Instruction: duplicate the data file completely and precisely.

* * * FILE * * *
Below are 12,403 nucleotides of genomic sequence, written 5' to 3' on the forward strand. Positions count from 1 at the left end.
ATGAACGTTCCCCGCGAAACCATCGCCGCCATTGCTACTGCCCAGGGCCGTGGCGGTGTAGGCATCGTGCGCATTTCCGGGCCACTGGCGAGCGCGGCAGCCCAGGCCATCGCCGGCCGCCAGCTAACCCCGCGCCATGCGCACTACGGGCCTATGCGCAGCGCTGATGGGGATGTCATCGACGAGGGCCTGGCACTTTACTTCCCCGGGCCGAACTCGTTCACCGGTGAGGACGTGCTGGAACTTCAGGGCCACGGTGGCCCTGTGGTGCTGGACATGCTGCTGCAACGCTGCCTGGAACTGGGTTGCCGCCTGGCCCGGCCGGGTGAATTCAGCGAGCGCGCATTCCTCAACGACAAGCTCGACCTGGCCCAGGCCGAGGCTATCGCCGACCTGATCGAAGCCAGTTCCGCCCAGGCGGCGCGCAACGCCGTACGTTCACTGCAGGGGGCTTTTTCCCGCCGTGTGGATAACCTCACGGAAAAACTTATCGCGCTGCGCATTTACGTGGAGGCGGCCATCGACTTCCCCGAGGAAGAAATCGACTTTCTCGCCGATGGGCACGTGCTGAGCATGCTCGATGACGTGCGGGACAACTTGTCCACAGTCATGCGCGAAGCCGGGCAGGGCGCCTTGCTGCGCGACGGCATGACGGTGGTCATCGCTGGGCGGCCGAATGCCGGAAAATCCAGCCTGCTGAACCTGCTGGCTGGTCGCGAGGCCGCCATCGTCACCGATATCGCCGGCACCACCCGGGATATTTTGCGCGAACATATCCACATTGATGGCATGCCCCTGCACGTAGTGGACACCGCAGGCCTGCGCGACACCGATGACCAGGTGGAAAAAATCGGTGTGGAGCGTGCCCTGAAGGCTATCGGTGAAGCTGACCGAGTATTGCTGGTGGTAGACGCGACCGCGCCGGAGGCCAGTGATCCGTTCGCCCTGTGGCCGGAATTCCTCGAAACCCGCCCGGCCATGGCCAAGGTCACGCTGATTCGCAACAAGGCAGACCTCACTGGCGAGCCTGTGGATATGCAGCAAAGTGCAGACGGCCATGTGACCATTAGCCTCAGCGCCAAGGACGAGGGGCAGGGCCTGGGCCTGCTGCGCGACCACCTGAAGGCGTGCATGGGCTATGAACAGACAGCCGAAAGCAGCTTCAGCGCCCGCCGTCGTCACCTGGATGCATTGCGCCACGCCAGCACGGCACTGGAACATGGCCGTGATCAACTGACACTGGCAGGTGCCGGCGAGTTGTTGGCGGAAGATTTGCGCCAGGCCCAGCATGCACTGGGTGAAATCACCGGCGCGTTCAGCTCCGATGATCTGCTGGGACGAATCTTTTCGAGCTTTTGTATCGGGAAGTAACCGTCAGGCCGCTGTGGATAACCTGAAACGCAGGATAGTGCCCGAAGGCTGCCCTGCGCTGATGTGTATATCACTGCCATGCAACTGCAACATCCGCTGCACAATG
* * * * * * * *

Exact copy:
Below are 12,403 nucleotides of genomic sequence, written 5' to 3' on the forward strand. Positions count from 1 at the left end.
ATGAACGTTCCCCGCGAAACCATCGCCGCCATTGCTACTGCCCAGGGCCGTGGCGGTGTAGGCATCGTGCGCATTTCCGGGCCACTGGCGAGCGCGGCAGCCCAGGCCATCGCCGGCCGCCAGCTAACCCCGCGCCATGCGCACTACGGGCCTATGCGCAGCGCTGATGGGGATGTCATCGACGAGGGCCTGGCACTTTACTTCCCCGGGCCGAACTCGTTCACCGGTGAGGACGTGCTGGAACTTCAGGGCCACGGTGGCCCTGTGGTGCTGGACATGCTGCTGCAACGCTGCCTGGAACTGGGTTGCCGCCTGGCCCGGCCGGGTGAATTCAGCGAGCGCGCATTCCTCAACGACAAGCTCGACCTGGCCCAGGCCGAGGCTATCGCCGACCTGATCGAAGCCAGTTCCGCCCAGGCGGCGCGCAACGCCGTACGTTCACTGCAGGGGGCTTTTTCCCGCCGTGTGGATAACCTCACGGAAAAACTTATCGCGCTGCGCATTTACGTGGAGGCGGCCATCGACTTCCCCGAGGAAGAAATCGACTTTCTCGCCGATGGGCACGTGCTGAGCATGCTCGATGACGTGCGGGACAACTTGTCCACAGTCATGCGCGAAGCCGGGCAGGGCGCCTTGCTGCGCGACGGCATGACGGTGGTCATCGCTGGGCGGCCGAATGCCGGAAAATCCAGCCTGCTGAACCTGCTGGCTGGTCGCGAGGCCGCCATCGTCACCGATATCGCCGGCACCACCCGGGATATTTTGCGCGAACATATCCACATTGATGGCATGCCCCTGCACGTAGTGGACACCGCAGGCCTGCGCGACACCGATGACCAGGTGGAAAAAATCGGTGTGGAGCGTGCCCTGAAGGCTATCGGTGAAGCTGACCGAGTATTGCTGGTGGTAGACGCGACCGCGCCGGAGGCCAGTGATCCGTTCGCCCTGTGGCCGGAATTCCTCGAAACCCGCCCGGCCATGGCCAAGGTCACGCTGATTCGCAACAAGGCAGACCTCACTGGCGAGCCTGTGGATATGCAGCAAAGTGCAGACGGCCATGTGACCATTAGCCTCAGCGCCAAGGACGAGGGGCAGGGCCTGGGCCTGCTGCGCGACCACCTGAAGGCGTGCATGGGCTATGAACAGACAGCCGAAAGCAGCTTCAGCGCCCGCCGTCGTCACCTGGATGCATTGCGCCACGCCAGCACGGCACTGGAACATGGCCGTGATCAACTGACACTGGCAGGTGCCGGCGAGTTGTTGGCGGAAGATTTGCGCCAGGCCCAGCATGCACTGGGTGAAATCACCGGCGCGTTCAGCTCCGATGATCTGCTGGGACGAATCTTTTCGAGCTTTTGTATCGGGAAGTAACCGTCAGGCCGCTGTGGATAACCTGAAACGCAGGATAGTGCCCGAAGGCTGCCCTGCGCTGATGTGTATATCACTGCCATGCAACTGCAACATCCGCTGCACAATG